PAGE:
I have been wanting to write about something that's been on my mind for several weeks now, and with the request made last week by the Frankfort Athletic Boosters during the board of education meeting, it would seem now is the time.
By Liz Beavers
Tribune Managing Editor
I have been wanting to write about something that’s been on my mind for several weeks now, and with the request made last week by the Frankfort Athletic Boosters during the board of education meeting, it would seem now is the time.
Ever since the first payment came due on the massive debt for the Keyser High School athletic complex, the board has had to make up the difference every year between what was raised and what the actual loan payment was.
At times, that “difference” has been quite a lot, and eventually the board just began budgeting for the payment.
Talk to those who started the fund raising campaign back in 2002 and you will hear all kinds of reasons why the money was not raised. Mostly, they counted on a number of alumni to come through as big donors, and for whatever reason, that did not happen.
Secondly, the economy was blamed.
And thirdly, it is extremely hard to ask people to donate toward something that is already in use and, in reality, will need to be replaced or refurbished very soon (i.e. - the turf).
Ask those same people whose idea it was in the first place to construct the Taj Mahal of stadiums and you will get a lot of shrugs and blank looks.
Several years ago I wrote an eight-part series on the athletic complex in an attempt to explain the fiasco to our readers (and quite frankly, to understand it better myself). I spoke with just about everyone I knew who was involved in the beginning and throughout the process, and no one was able or willing to tell me who made the ultimate decision to go for the very best of the best.
I understand the intent was to comply with guidelines which enabled the school to host regional and state tournaments and, therefore, bring in the revenue that comes with them. But the athletic complex goes above and beyond what is needed to meet those guidelines.
In fact, I have had several people tell me that Keyser High School has a better athletic facility than most colleges.
Now don’t get me wrong. I am a Keyser High graduate and I am proud of that facility up there. It is a far, far better situation than the many years our athletes had to leave campus to practice and play at Potomac State College.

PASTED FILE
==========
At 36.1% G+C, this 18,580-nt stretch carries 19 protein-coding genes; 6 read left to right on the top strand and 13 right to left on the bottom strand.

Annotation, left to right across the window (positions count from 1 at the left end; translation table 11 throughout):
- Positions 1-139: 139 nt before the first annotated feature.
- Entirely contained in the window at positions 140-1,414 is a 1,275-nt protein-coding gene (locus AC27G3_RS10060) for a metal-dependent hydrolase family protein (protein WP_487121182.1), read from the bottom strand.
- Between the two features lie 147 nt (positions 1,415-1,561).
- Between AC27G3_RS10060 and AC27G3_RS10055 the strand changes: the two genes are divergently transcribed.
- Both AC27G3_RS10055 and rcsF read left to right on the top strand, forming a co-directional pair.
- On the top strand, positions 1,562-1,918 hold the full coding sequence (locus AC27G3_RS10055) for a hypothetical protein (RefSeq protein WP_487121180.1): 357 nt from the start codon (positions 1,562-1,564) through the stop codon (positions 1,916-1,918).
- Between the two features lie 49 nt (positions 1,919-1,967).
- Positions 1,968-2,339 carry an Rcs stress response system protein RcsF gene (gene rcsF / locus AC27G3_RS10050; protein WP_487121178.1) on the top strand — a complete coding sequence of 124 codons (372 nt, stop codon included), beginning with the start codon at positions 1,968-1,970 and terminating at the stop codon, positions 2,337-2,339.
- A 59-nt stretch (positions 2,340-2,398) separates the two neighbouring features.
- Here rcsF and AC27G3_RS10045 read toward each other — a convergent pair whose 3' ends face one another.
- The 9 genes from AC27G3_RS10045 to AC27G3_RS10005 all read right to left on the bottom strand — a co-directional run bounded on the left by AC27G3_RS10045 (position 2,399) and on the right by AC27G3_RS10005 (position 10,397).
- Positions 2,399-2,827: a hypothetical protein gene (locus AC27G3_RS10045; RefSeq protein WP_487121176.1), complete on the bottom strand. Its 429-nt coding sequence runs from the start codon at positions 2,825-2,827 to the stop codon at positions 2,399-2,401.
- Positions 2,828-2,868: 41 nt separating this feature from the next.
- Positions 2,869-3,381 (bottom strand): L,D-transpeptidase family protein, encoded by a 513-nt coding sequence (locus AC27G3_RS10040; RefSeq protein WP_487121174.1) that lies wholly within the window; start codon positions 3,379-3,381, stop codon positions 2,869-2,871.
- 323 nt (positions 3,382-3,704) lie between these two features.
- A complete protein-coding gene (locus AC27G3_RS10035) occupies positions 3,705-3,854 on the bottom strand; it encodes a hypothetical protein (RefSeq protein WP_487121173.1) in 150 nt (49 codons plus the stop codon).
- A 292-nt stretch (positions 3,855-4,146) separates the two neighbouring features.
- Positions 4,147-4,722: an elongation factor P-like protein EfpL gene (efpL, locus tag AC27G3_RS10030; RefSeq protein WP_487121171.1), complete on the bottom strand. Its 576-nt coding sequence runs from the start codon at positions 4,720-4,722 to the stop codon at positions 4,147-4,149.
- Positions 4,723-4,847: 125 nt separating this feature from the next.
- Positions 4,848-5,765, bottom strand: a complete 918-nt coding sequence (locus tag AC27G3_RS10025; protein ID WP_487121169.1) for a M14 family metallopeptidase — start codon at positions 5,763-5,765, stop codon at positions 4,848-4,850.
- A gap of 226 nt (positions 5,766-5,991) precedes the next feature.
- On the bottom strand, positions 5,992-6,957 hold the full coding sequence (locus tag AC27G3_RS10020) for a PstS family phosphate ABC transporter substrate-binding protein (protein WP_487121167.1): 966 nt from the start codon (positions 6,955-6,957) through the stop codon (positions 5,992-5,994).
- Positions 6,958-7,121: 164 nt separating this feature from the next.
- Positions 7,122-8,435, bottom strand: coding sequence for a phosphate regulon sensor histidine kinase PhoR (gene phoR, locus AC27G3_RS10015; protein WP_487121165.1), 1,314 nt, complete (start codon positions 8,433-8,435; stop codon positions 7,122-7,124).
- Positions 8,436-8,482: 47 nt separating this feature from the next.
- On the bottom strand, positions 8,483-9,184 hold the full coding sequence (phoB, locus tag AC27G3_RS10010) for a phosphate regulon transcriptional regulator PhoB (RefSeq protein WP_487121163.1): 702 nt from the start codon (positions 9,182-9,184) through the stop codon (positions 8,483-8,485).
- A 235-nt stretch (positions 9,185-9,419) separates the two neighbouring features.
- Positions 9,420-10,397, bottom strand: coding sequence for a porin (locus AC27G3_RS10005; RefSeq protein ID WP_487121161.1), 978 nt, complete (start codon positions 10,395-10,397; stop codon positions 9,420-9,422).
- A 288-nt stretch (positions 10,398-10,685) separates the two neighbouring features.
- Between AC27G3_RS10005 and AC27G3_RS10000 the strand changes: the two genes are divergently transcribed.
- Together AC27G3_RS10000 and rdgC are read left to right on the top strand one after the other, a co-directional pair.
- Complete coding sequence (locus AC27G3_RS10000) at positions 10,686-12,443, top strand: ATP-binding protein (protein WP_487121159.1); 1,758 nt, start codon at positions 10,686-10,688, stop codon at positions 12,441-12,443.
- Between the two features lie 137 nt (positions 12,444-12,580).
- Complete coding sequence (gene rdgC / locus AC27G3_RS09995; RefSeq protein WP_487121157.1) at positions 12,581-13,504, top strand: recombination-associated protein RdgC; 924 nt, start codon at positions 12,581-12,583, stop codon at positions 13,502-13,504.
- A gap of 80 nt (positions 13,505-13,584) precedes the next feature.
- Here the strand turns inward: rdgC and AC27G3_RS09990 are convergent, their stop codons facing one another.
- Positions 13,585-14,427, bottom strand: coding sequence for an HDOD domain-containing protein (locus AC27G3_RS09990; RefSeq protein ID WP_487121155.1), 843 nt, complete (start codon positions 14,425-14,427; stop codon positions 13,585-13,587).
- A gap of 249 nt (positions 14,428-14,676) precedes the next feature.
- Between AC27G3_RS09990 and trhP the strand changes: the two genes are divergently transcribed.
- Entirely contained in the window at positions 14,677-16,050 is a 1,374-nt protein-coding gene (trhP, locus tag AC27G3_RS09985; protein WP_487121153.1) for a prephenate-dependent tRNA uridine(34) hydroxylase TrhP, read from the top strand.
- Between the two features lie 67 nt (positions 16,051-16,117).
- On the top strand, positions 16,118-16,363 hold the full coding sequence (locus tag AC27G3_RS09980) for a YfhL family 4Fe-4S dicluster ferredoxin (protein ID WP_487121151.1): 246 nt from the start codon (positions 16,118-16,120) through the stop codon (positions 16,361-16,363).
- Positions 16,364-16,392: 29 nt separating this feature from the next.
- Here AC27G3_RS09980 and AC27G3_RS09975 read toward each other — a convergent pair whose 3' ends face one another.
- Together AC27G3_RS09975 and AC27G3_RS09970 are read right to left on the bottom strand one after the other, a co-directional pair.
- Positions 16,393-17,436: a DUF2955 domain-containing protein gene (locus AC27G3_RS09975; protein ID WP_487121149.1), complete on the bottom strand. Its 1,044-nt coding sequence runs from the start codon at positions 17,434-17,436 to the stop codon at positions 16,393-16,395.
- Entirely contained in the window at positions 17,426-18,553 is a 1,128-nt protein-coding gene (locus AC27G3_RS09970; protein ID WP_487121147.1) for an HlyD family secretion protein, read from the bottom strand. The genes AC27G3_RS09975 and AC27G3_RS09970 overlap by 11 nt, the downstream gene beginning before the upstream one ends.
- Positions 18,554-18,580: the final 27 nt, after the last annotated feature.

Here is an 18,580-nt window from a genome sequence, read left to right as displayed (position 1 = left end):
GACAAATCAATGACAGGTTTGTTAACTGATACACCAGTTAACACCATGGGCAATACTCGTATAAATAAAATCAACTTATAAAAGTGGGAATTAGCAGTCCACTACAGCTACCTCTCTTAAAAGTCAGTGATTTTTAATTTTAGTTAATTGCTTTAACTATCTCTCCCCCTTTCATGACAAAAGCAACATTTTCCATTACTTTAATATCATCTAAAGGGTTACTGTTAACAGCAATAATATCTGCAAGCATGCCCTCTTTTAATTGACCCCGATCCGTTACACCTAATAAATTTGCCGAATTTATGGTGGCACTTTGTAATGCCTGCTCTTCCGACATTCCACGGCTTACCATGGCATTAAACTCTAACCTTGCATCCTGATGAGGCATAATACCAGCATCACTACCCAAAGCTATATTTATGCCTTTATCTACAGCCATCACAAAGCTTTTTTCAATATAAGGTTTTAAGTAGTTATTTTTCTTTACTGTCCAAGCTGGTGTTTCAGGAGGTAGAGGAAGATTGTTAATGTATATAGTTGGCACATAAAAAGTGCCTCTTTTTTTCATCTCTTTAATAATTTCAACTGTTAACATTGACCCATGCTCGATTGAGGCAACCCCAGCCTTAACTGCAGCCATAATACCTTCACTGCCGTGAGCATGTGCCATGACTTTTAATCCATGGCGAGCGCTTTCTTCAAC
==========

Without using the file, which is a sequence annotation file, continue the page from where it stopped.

However, “somebody’s” dreams for a home for the Golden Tornado went overboard.
And with the fading out of the community volunteers who tried so hard to raise money to repay the loan, who has been burdened with the task of paying for it?
The principal of the high school.
Former principal (now retired) Charles Wimer tried hard to raise enough to make the payment every year, but it just didn’t happen, mostly for the reasons already mentioned.
On several occasions, current principal Mike Lewis shared some ideas with the board in regard to possible fund raisers, but he always maintained that his job needed to be as principal, not fund raiser.
I agree with him whole-heartedly.
And I have to wonder …. was the board’s insistence that he be the chief fund raiser for a stadium that is already in use part of what drove Mr. Lewis to move on to another school and county?
Mr. Lewis loves Keyser High School, and he has made great strides there. Losing him is definitely the Golden Tornado’s loss and Marshall County’s gain.
I also can’t help but wonder if the new person will be asked to split his or her time between running a school and raising funds.
It is time for the board to cut its losses and admit a mistake was made when they approved the loan in the first place.
It is time to start fresh and move on.
With that said, on Tuesday the board members will be considering the Frankfort Athletic Boosters’ request for funding for lighting for their baseball, softball and soccer fields.
The FHS Boosters have asked for very little from the board over the years. They have mostly done things on their own, from raising funds within the community to relying on volunteers to do the work.
When they did ask for something - it was in the form of a loan, which was promptly paid back.
The estimated cost for the lights is as much as a little over $600,000. That’s a far cry from the $2 million cost of Keyser’s facility.
The annual payment for Keyser’s athletic field is $279,000. That’s almost half of what the Frankfort Boosters say will be their total bill.
Yes, it’s taxpayers’ money and yes, it could be used elsewhere.
But fair is fair.
The board of education owes this to Frankfort.
They need to approve this request, pay if off in three years (at the most), and move forward with lessons learned.